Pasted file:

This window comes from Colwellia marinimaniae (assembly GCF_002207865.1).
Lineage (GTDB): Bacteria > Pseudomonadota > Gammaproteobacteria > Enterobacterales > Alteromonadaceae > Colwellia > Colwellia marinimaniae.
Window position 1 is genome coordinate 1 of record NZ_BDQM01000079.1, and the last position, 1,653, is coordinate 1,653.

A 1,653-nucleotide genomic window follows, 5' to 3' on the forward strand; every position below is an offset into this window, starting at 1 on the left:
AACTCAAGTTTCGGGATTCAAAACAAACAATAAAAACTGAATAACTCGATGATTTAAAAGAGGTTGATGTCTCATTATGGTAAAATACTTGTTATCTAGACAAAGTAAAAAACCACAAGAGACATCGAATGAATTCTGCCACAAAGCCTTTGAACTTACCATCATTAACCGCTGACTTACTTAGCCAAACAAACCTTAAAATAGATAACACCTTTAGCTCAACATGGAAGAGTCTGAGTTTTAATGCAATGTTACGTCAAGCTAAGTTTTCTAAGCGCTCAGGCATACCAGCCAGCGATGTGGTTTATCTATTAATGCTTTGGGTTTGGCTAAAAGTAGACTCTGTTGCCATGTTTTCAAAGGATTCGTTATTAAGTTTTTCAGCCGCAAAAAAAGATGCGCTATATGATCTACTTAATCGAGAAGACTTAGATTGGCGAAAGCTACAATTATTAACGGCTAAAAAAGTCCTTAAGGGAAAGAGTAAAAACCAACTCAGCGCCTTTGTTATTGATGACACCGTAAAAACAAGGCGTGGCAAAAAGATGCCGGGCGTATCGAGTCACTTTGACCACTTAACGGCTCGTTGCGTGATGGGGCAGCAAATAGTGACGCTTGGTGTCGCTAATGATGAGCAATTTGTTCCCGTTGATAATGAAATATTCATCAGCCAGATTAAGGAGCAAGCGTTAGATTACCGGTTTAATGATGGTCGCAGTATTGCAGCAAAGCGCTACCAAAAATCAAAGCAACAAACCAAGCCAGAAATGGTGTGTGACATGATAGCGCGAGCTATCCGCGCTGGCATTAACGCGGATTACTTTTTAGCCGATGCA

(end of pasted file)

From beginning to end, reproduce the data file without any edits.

This window comes from Colwellia marinimaniae (assembly GCF_002207865.1).
Lineage (GTDB): Bacteria > Pseudomonadota > Gammaproteobacteria > Enterobacterales > Alteromonadaceae > Colwellia > Colwellia marinimaniae.
Window position 1 is genome coordinate 1 of record NZ_BDQM01000079.1, and the last position, 1,653, is coordinate 1,653.

A 1,653-nucleotide genomic window follows, 5' to 3' on the forward strand; every position below is an offset into this window, starting at 1 on the left:
AACTCAAGTTTCGGGATTCAAAACAAACAATAAAAACTGAATAACTCGATGATTTAAAAGAGGTTGATGTCTCATTATGGTAAAATACTTGTTATCTAGACAAAGTAAAAAACCACAAGAGACATCGAATGAATTCTGCCACAAAGCCTTTGAACTTACCATCATTAACCGCTGACTTACTTAGCCAAACAAACCTTAAAATAGATAACACCTTTAGCTCAACATGGAAGAGTCTGAGTTTTAATGCAATGTTACGTCAAGCTAAGTTTTCTAAGCGCTCAGGCATACCAGCCAGCGATGTGGTTTATCTATTAATGCTTTGGGTTTGGCTAAAAGTAGACTCTGTTGCCATGTTTTCAAAGGATTCGTTATTAAGTTTTTCAGCCGCAAAAAAAGATGCGCTATATGATCTACTTAATCGAGAAGACTTAGATTGGCGAAAGCTACAATTATTAACGGCTAAAAAAGTCCTTAAGGGAAAGAGTAAAAACCAACTCAGCGCCTTTGTTATTGATGACACCGTAAAAACAAGGCGTGGCAAAAAGATGCCGGGCGTATCGAGTCACTTTGACCACTTAACGGCTCGTTGCGTGATGGGGCAGCAAATAGTGACGCTTGGTGTCGCTAATGATGAGCAATTTGTTCCCGTTGATAATGAAATATTCATCAGCCAGATTAAGGAGCAAGCGTTAGATTACCGGTTTAATGATGGTCGCAGTATTGCAGCAAAGCGCTACCAAAAATCAAAGCAACAAACCAAGCCAGAAATGGTGTGTGACATGATAGCGCGAGCTATCCGCGCTGGCATTAACGCGGATTACTTTTTAGCCGATGCA